“I don’t think that the Salman Taseer situation in Pakistan even remotely resembles the Indira Gandhi/Blue Star situation in 1984. Taseer was trying to protect the minority community in his country whereas Indira Gandhi perpetrated an attack on a minority group in her country.”

***I agree. Although reaction is similar in 2 cases, there was a HUGE difference in provocation in 2 cases.

Posted by rehmat | Report as abusive

@Prasad,

I a not pussyfooting. I personally don’t agree with the blasphemy law, but if people want it, I can’t impose on them, their right to want to keep, even though I may diagree with everything surrounding it, I still have to respect the belief and the blind allengiance that some have with it.

What I am saying, is that Pakistan can keep the law, but it should amend or add another subsection to the law, that makes it umlawful and illegal for anyone to kill, hurt or maim another citizen under any circumstances involving this law. The punishment should be a rebuke, or a fine or something of that nature.

This blasphemy law in it its current state, facilitates the incitement of lawlessness, brutal savagery, baseless accusations leading to death of an innocent, not to mention, an open check to harass minorities. Again, I think that the blashemy law should be amended to reflect the times and since you can’t get rid of it, at least you can be adaptive and put a more gentle, kinder enforcement of it.

As it stands, any cleric looking for power over the people can willy nilly enforce fatwahs of this law and openly incite murder and violence against an innocent. Such fatwa’s actually advocate a crime without any repercussions to those that incite such violence.

There have to be checks and balances against abuse of these so-called laws, as they actually promote lawlessness against a select people.

There should also be a law against relgious men putting bounties on people. Again, there are not inherent checks and balances, its an open check to lawless, at the end of the day. Political apathy has destroyed Pakistani image abroad.

Posted by G-W | Report as abusive

rehmat: “I have heard a section of Sikh society celebrating Indira Gandhi’s assassination by her body guard. I do not know at what level it happened but sweets were distributed and Diwali for that occasion was celebrated. This seems no different from Pakistan’s situation after killing Punjab Governor. Indira Gandhi’s fault was ordering Blue Star op.”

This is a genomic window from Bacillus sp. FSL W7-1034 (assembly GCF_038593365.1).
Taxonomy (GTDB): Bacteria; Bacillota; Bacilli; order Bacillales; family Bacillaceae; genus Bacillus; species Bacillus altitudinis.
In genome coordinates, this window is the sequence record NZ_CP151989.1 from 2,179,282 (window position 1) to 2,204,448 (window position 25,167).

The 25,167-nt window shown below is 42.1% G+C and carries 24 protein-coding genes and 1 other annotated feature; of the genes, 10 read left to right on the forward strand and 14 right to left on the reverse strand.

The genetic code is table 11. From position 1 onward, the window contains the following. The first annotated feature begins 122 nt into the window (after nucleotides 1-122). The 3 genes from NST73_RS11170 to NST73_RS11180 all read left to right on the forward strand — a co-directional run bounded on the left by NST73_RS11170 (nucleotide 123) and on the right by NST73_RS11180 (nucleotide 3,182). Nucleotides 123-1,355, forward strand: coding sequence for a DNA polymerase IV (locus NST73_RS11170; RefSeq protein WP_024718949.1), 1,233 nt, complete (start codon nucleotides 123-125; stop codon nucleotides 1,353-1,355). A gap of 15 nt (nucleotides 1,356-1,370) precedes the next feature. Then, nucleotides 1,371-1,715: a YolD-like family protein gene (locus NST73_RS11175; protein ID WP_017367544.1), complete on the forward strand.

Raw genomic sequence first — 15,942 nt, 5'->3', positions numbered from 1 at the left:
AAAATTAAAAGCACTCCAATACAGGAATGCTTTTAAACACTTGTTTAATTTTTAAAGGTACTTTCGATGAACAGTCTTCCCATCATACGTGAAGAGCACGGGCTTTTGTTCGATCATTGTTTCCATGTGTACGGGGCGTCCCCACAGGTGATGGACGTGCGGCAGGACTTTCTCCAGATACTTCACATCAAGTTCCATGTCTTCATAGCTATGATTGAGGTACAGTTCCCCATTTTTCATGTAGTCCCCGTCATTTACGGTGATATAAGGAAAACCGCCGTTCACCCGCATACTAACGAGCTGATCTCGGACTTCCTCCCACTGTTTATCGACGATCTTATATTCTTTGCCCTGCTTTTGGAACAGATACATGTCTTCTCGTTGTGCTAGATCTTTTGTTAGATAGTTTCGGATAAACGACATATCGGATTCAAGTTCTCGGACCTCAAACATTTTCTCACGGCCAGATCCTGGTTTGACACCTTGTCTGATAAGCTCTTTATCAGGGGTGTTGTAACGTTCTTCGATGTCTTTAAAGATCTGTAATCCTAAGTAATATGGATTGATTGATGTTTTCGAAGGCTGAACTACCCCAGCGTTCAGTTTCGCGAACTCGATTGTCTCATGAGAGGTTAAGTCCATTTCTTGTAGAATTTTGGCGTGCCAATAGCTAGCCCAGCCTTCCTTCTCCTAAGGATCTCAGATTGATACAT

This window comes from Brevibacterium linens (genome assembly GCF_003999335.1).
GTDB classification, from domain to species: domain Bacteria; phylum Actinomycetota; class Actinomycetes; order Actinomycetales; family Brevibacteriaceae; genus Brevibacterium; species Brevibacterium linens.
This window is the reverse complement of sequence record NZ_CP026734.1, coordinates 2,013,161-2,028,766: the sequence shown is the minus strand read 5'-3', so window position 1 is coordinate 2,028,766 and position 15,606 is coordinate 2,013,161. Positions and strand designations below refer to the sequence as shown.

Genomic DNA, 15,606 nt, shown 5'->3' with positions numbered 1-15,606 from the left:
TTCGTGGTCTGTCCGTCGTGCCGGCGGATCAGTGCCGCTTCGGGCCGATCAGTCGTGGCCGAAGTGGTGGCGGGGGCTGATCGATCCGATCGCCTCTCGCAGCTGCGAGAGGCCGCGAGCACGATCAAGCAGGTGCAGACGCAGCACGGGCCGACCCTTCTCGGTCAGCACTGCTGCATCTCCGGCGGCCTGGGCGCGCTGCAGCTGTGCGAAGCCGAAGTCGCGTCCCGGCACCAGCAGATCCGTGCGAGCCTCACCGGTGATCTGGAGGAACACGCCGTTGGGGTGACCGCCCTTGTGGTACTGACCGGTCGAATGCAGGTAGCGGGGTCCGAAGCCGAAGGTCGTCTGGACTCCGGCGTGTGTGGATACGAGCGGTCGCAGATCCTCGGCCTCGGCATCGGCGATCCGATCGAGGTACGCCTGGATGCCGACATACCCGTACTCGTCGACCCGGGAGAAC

People from my community were very deeply affected by Operation Blue Star. I was in 10th grade when that happened. It was a very deep scar. Golden temple is the very heart of the Sikh religion and when it was bombed out, no one really cared what caused all the damage. And the reaction varied from deep seated hatred to more mellowed outlook based on fatalism and dejection. The reason people felt angered was because a lot of it could have been avoided. Bhindranwale was propped up by Sanjay Gandhi and Zail Singh. Before that he was a nobody. They allowed him to run a terror campaign in the state on their behalf and it went out control. It was possible to prevent him from occupying the golden temple and building up fortifications. Indira Gandhi chose the Baisakhi day for the campaign, knowing well that a lot of people would be there. There were other methods to flush the terrorists out – laying a siege for months is one thing they could have tried. They could have used tear gas and other types of gases that put people to sleep. A lot could have been done to avoid that disaster. It was a poor decision that basically put the country on the path of self destruction. And the massacre of my people by Congress goons made things even worse. Imagine a scenario where Pakistan was free to attack India under this condition. Sikhs would have fought against Indians and Indian military has a large percentage of Sikhs. Imagine what kind of damage it could have caused. Compared to all that, Sikhs have stayed put and have continued on with India. If some Sikhs celebrated Indira Gandhi’s death, it was more from the anger towards her than based on any unpatriotic sentiments. If she and her beloved son had continued to live for a decade more, they would have alienated our community complete, and setting up the disintegration of the whole of India. Indira Gandhi was the result of some bad karma. She would have helped splinter up the nation and she couldn’t care less.